Controlling Parasite: Active in One Goat Species, Passive in Another

The mastic tree (Pistacia lentiscus) contains 20% tannins. The tree makes up 17% of the diet of Damascus goats, but only 6% of the diet of Mamber goats. Like many natural chemicals, tannins can be a toxin or a medicine depending on the dose. Mastic tannins can interfere with an animal’s nitrogen balance but also can act as a de-wormer.

Researchers in Israel examined how readily young goats infected with gastro-intestinal parasites ate mastic foliage. Goats with internal parasites typically have a decrease in plasma cell volume value and a decline in growth rate. Mamber and Damascus goats were infected with internal parasites and then fed either hay or hay and mastic foliage.

Fecal egg counts declined sharply in goats that ate mastic foliage compared to the hay diet, but it also impaired the protein balance of the goats, determined by a decrease in blood urea levels.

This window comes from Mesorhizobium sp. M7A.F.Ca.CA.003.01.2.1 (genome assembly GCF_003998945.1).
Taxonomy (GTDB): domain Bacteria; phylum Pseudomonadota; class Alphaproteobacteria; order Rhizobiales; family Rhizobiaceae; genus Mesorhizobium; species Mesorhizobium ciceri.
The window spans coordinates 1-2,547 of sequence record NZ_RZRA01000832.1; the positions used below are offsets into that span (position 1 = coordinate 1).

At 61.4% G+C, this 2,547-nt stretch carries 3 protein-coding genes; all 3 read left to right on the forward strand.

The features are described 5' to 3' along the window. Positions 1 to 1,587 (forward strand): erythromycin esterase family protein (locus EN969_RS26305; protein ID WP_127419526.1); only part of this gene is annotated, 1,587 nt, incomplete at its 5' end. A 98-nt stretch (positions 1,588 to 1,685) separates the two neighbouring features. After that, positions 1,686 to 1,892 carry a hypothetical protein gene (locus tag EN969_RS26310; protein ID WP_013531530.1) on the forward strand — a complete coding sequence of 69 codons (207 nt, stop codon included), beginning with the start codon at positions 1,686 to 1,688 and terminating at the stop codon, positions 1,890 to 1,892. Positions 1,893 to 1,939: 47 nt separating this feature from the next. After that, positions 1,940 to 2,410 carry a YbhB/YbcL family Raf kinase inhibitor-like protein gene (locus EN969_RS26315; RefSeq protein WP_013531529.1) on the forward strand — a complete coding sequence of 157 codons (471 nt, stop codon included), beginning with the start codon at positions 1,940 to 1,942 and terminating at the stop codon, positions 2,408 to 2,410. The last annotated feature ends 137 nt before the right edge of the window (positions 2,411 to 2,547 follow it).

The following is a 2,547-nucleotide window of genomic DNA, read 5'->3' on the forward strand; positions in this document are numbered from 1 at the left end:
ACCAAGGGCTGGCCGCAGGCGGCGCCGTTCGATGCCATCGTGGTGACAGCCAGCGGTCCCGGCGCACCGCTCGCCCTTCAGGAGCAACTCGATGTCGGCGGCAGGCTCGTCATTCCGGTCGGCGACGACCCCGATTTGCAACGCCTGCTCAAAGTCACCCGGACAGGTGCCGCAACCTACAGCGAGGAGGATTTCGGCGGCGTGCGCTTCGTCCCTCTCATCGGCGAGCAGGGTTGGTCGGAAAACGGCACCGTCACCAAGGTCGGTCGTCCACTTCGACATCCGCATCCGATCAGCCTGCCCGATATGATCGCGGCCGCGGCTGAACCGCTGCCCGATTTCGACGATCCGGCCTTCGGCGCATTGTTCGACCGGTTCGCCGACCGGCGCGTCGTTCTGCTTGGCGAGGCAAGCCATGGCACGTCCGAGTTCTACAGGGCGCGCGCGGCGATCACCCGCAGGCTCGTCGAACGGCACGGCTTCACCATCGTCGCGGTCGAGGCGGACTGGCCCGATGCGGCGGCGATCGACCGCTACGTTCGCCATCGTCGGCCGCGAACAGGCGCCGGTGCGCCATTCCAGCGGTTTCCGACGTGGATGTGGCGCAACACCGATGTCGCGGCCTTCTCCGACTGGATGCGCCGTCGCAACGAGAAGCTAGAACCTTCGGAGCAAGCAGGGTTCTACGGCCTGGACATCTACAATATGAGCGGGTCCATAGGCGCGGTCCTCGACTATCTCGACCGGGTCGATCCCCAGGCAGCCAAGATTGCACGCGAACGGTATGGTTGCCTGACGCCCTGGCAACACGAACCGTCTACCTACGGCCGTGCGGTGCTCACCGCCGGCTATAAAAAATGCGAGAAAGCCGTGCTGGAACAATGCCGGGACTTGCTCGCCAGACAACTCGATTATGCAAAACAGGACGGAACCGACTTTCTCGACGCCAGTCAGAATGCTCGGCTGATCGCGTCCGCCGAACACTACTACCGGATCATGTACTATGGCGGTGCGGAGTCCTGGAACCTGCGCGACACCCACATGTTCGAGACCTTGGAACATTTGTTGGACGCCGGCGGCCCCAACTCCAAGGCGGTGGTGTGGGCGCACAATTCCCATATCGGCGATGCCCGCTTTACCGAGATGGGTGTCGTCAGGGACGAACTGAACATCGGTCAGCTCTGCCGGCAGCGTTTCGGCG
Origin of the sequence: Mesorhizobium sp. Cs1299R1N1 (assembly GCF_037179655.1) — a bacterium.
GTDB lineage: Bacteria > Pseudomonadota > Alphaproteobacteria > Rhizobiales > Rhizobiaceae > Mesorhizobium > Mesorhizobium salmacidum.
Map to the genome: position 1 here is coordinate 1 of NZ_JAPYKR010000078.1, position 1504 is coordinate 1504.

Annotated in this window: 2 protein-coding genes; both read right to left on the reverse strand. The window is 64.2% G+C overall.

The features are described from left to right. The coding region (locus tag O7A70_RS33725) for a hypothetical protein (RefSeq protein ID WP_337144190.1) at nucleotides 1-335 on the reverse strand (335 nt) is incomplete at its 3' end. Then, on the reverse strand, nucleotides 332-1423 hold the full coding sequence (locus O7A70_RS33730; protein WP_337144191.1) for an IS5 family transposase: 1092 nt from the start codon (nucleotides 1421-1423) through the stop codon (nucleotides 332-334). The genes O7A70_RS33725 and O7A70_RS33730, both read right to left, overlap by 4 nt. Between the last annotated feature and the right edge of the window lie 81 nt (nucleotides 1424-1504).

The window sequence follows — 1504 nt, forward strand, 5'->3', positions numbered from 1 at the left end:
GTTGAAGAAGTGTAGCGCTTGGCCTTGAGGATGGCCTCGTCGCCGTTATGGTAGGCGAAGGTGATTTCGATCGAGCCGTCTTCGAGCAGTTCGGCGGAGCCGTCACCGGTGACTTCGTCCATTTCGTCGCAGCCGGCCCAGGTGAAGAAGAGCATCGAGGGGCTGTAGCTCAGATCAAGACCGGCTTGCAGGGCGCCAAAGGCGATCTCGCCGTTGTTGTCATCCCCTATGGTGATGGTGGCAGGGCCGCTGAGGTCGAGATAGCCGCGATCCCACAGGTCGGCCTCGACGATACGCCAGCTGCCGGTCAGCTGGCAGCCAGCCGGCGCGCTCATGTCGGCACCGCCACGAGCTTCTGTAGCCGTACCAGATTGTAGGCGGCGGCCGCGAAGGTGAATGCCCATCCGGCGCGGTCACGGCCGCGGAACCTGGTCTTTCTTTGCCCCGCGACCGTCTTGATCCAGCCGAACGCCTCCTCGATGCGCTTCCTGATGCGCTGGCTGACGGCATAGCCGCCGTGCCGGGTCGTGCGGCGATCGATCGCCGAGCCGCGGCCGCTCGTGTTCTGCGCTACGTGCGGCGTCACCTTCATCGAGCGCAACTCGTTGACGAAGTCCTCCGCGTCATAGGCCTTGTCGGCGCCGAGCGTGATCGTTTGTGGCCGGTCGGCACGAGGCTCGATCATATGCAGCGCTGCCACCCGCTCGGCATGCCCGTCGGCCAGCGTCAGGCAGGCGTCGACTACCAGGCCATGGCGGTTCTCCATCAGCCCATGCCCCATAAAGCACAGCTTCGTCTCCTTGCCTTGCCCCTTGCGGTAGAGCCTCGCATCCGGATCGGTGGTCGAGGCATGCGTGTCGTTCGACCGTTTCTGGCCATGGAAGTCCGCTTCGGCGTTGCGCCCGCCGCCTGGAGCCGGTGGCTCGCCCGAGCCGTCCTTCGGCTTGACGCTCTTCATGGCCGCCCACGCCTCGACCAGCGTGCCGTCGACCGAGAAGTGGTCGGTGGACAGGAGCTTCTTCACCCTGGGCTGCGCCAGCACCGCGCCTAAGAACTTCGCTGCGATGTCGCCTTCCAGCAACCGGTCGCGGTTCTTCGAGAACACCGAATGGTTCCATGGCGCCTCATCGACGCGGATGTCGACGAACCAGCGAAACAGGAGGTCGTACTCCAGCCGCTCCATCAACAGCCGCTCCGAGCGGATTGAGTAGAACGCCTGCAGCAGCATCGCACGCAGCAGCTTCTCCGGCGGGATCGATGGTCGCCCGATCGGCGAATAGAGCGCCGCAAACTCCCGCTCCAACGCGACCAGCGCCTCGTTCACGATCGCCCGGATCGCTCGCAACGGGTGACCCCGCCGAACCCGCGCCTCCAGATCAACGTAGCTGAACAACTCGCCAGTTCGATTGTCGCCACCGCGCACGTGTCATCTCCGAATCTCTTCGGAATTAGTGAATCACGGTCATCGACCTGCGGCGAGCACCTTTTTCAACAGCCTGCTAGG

When given a choice between hay and mastic, infected mamber goats ate 14% more mastic than non-infected Mamber goats. Damascus goats ate the same amount of mastic whether or not they were infected with parasite. Infected goats fed hay, regardless of breed, increased intake of mastic when given a choice between the two feeds.

Goats can passively self-medicate provided they routinely eat high and constant amounts of masticate (tannins). Goats less likely to eat mastic, such as Mamber goats, eat more of the plant only when parasite load increased. Active self-medication can be explained by the neophilic (preferring novel foods) behavior of sick animals. Self-medication of parasite-afflicted goats is a complex process, involving previous foraging habits affected by breed and experience.

Leave a Reply